What would you think of a ballot where 90.7% of the electorate voted and 98.8% of those voted one way? It sounds like one of those throwbacks to the bad old days of the Soviet Union or an election organised by some now overthrown Middle East dictator.
Yet this vote had been declared "free and fair" by a group of international observers. Where? The Falklands Islands (Las Malvinas in Spanish) in the South Atlantic. The islanders were faced with a referendum on whether or not to remain a British Overseas Territory (BOT). Winston Sim1th's earlier diary gives an excellent historical perspective to the referendum.
Of the 1517 votes cast, three were against (and one ballot unaccounted for - in view of the majority the Returning Officer decided against a full recount). Those three are thought to be those islanders who wanted independence rather than a BOT. Like Gibraltar off southern Spain, the Falklands are largely self-governing with the UK retaining responsibility for defense and foreign affairs. The islands Council does represent the views of its electorate at the UN on the anti-colonization committee.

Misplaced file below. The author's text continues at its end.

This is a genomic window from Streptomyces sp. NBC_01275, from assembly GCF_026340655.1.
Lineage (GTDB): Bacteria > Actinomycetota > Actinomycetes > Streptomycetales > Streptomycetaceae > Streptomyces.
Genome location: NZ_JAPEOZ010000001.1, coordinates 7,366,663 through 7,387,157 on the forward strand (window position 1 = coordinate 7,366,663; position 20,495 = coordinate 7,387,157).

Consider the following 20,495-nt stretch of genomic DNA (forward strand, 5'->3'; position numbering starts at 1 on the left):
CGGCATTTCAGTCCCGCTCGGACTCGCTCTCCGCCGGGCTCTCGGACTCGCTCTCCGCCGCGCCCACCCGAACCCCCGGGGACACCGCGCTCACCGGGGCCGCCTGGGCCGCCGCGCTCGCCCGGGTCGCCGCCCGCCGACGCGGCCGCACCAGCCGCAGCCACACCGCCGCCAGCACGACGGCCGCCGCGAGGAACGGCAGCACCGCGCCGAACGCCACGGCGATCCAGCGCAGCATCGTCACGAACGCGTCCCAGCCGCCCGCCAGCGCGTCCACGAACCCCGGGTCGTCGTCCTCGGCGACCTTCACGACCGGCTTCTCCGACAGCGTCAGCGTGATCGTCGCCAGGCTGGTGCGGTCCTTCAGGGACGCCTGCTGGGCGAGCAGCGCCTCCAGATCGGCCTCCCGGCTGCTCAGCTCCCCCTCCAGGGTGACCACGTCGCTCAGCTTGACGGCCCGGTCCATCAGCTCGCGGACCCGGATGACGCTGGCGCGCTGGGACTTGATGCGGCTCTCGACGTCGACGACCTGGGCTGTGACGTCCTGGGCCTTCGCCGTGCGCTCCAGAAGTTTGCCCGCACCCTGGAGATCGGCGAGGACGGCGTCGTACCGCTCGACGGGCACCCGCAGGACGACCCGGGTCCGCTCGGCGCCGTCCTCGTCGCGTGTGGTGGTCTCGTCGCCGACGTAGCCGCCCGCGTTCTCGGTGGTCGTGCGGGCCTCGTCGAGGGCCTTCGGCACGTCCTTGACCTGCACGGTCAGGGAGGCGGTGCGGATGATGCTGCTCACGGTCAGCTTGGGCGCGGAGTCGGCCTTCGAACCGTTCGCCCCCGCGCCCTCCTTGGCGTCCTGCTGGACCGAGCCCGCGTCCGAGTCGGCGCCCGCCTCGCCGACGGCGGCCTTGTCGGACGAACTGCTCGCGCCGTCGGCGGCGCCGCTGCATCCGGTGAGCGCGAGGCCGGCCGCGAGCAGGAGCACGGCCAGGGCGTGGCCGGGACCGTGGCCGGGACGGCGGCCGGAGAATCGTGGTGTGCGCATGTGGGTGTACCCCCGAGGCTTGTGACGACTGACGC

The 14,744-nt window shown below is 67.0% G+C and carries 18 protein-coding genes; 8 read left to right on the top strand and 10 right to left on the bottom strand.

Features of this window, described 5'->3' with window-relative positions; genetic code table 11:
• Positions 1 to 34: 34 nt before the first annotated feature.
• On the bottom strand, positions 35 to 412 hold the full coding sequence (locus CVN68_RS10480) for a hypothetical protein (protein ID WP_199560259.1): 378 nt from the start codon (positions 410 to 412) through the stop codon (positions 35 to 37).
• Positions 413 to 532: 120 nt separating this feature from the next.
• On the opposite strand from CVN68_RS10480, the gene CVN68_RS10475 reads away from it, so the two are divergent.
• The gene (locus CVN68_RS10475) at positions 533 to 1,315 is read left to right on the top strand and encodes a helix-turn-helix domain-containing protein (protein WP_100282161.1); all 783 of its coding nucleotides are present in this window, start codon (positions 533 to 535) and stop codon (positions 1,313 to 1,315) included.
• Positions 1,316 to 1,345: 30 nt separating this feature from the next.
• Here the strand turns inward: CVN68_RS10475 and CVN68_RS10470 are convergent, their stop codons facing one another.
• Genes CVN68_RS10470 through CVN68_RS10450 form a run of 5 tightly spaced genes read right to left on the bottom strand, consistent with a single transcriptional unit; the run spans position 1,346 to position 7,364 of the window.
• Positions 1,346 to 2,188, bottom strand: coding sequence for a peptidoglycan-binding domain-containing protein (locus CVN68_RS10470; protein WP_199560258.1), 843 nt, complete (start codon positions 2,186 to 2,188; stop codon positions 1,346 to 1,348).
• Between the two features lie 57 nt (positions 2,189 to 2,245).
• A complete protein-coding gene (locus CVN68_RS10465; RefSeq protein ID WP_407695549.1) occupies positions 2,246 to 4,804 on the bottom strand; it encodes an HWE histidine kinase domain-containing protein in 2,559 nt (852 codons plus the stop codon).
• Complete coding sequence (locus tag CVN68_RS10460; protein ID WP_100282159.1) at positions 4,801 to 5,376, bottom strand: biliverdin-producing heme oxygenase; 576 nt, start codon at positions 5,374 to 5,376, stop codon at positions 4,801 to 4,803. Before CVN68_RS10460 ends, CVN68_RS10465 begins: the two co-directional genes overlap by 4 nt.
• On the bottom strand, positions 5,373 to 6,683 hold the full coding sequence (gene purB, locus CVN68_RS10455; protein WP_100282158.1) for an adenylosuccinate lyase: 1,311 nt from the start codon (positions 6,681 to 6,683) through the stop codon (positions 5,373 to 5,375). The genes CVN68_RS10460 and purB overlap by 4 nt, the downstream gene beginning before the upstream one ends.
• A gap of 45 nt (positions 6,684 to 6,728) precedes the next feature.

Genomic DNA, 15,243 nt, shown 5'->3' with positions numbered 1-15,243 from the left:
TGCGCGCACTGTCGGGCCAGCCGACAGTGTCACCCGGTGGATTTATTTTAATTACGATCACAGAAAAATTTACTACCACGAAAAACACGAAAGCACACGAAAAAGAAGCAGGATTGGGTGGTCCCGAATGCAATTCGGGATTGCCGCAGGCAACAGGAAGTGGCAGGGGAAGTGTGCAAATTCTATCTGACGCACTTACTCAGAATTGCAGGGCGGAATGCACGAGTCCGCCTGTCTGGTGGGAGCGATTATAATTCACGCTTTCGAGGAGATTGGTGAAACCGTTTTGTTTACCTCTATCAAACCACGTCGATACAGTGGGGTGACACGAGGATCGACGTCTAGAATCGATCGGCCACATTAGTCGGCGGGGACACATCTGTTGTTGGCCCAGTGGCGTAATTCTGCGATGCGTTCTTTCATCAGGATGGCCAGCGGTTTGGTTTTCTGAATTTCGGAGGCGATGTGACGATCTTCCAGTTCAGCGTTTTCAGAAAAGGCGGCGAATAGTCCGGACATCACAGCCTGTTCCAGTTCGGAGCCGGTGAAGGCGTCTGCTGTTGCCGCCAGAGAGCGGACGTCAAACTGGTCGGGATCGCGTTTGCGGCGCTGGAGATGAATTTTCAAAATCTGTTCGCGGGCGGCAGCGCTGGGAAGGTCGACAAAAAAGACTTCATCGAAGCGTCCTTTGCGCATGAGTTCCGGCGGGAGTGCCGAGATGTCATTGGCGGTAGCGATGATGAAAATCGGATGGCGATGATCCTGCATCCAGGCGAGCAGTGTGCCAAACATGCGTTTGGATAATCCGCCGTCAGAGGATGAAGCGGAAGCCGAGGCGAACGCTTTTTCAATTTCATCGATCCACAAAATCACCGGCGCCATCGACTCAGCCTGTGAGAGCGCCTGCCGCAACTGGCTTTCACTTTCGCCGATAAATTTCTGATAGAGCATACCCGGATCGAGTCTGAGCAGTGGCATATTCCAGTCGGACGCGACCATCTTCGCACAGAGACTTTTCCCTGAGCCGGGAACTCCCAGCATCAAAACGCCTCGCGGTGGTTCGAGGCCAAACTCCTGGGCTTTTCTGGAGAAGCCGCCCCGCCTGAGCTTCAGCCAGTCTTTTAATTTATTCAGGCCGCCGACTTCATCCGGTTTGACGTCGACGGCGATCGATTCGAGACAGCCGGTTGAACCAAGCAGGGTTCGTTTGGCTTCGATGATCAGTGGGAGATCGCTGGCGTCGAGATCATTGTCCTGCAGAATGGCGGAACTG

In Argentina the ownership of the islands is often used as a diversion from domestic troubles by both military juntas and the present President as a distraction from the 25% inflation in the country. Their view is simply that the views of the islanders are irrelevant, it is a matter of ownership dating back to the early 19th century. This of course goes against one of the founding principles of the UN, that of self-determination. In a US context for example, should Texas be handed back to Mexico even if (presumably) the vast majority of Texans are opposed? Should the USA be forced to impose independence on Puerto Rico despite only 6% (vastly more than the presumed 3 in the Falklands) being in favour at their 2012 referendum, although the majority rejected the current relationship?